FAQ - HOW TO CONQUER RAW PETFOOD FOR DOGS
- Aren’t bones dangerous?
- What about the danger from bacteria in the raw meat?
- Will feeding my dog raw meaty bones make him aggressive?
- Is it enough to feed my dog on raw meaty bones?
- Are raw meat diets for dogs balanced?
- Where do I feed my dog?
- When should I feed my dog?
- What about hydatids and sheep measles?
- Is feeding a raw diet expensive?
- Can I feed my dog table scraps?
- Are there some things I should avoid feeding my dog?
AREN’T BONES DANGEROUS?
Dogs & Cats have carnivores jaws and are designed to chew, crush and digest RAW meaty bones.
COOKED bones can be very dangerous as they are brittle and can splinter. Never feed cooked bones to your dog or cat. Many dogs get constipated from cooked bones, or have a splinter of brittle cooked bone perforate the stomach or gut.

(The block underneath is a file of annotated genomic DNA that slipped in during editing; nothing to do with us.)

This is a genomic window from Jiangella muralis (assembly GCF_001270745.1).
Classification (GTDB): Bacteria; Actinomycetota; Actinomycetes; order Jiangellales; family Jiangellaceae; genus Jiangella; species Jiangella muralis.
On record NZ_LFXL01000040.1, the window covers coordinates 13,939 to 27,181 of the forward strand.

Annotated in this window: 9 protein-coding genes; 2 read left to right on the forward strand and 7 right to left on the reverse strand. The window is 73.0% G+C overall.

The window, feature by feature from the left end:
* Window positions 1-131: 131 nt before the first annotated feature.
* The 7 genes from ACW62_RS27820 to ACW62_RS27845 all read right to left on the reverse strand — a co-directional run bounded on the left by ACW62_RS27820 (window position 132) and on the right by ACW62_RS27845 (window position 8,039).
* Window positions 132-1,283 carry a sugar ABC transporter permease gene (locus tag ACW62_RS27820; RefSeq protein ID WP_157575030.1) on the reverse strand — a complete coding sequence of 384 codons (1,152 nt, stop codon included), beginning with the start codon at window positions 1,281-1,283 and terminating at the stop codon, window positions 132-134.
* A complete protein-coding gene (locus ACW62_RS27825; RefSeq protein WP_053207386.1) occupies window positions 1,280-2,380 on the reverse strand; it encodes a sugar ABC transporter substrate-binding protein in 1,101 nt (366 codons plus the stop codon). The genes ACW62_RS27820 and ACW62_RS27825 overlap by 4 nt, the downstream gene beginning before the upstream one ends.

Choose raw meaty bones appropriate for the size of your dog to avoid him gulping them in one piece. Dogs need to rip tear and chew to get the full benefit of their raw meaty bones diet.
Avoid weight bearing bones - legs - which are harder than teeth and can crack or break your dogs teeth.
Go for soft digestible bone - all chicken bones, fish bones, brisket, ribs, neck, tails.
WHAT ABOUT THE DANGER FROM BACTERIA IN THE RAW MEAT?
Dogs & Cats are designed to eat a raw diet, they have a very acidic stomach which does not allow harmful bacteria to thrive, and a short gut transit time giving the harmful bacteria no time to colonise. A grain fed dog has a less acidic stomach allowing the harmful bacteria to thrive, and a sluggish transit time as the carbohydrates ferment and allow time for harmful bacteria to colonise. A grain fed dog given occasional bones is more likely to run into trouble.
If you change your dog to a raw meat diet then stay raw to keep their digestion efficient.
Take your normal precautions when handling meat in your own kitchen. Clean all utensils and surfaces with warm soapy water and always wash your hands after handling raw meat.